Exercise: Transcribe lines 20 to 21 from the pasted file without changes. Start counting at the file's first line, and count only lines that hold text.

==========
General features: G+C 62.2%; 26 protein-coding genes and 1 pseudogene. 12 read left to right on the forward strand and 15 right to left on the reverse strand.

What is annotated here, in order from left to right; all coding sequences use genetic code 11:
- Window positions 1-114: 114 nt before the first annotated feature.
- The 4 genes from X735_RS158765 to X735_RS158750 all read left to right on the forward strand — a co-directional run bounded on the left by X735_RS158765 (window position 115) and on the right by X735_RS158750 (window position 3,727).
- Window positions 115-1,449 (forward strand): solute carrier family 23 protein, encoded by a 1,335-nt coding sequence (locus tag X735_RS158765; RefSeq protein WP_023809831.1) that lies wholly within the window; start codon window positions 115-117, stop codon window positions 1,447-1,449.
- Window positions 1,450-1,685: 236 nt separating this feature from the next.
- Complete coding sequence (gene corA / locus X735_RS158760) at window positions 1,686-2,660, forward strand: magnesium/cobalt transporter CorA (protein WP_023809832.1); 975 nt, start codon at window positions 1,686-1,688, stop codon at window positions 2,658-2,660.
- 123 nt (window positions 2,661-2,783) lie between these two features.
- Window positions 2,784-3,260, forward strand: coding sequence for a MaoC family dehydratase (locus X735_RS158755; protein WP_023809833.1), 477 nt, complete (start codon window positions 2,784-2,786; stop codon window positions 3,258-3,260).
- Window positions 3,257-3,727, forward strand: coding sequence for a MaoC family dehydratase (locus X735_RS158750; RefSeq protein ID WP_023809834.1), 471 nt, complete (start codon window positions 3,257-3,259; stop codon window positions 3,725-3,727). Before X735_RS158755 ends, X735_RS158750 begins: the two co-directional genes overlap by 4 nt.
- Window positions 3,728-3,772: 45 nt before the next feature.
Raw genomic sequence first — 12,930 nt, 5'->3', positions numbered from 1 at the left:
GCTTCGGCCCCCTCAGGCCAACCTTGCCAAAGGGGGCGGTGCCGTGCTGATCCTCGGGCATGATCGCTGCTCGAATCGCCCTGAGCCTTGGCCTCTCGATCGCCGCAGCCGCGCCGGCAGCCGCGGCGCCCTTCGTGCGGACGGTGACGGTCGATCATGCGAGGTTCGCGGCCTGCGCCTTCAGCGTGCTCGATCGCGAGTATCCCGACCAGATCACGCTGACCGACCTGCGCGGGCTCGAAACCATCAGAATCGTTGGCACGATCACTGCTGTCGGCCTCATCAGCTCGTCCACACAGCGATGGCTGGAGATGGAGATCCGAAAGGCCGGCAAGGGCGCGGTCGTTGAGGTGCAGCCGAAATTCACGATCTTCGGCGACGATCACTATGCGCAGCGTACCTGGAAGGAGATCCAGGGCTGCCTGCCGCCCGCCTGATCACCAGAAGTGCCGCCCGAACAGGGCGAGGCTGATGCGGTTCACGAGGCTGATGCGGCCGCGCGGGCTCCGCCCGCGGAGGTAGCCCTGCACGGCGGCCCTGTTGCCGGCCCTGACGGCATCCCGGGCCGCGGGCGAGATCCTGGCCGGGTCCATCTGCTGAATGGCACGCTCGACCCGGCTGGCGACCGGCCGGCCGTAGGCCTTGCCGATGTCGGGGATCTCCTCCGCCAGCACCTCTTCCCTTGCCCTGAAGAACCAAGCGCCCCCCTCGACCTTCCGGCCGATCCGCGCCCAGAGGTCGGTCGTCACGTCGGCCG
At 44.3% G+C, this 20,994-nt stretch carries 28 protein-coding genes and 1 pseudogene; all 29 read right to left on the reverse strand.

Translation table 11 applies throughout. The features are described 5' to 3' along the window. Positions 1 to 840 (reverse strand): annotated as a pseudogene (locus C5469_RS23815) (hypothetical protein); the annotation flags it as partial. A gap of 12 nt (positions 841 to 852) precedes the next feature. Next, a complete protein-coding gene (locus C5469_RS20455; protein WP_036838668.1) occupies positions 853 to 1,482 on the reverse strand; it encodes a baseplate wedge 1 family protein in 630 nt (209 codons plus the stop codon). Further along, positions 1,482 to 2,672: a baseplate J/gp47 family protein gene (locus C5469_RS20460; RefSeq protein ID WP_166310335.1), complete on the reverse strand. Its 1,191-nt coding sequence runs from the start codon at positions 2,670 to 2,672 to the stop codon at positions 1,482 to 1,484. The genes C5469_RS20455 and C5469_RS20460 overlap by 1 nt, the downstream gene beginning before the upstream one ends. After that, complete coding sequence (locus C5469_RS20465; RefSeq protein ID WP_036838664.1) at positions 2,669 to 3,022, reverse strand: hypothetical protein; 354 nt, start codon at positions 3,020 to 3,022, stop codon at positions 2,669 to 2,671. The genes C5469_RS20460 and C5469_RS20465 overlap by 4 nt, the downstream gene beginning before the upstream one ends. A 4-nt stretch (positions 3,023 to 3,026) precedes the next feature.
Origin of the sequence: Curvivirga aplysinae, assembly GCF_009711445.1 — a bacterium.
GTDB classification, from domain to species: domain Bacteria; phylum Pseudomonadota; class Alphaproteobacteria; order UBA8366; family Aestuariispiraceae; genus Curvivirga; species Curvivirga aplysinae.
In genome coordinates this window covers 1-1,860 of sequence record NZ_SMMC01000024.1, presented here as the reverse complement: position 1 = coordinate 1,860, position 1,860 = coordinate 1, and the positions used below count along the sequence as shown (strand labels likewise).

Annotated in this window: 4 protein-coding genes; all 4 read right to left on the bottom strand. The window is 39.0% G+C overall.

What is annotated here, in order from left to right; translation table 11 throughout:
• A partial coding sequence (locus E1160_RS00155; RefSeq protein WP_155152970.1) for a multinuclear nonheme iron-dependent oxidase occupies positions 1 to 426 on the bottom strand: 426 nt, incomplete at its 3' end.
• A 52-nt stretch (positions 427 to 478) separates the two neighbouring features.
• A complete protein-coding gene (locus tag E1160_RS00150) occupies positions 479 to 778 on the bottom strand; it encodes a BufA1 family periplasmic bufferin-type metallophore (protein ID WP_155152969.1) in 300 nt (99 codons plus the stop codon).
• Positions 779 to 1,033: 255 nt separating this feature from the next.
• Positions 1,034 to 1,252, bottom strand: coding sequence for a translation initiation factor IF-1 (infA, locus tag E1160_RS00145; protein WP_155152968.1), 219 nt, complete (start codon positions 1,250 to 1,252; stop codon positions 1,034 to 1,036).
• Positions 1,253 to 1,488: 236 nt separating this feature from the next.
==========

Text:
What is annotated here, in order from left to right; translation table 11 throughout:
• A partial coding sequence (locus E1160_RS00155; RefSeq protein WP_155152970.1) for a multinuclear nonheme iron-dependent oxidase occupies positions 1 to 426 on the bottom strand: 426 nt, incomplete at its 3' end.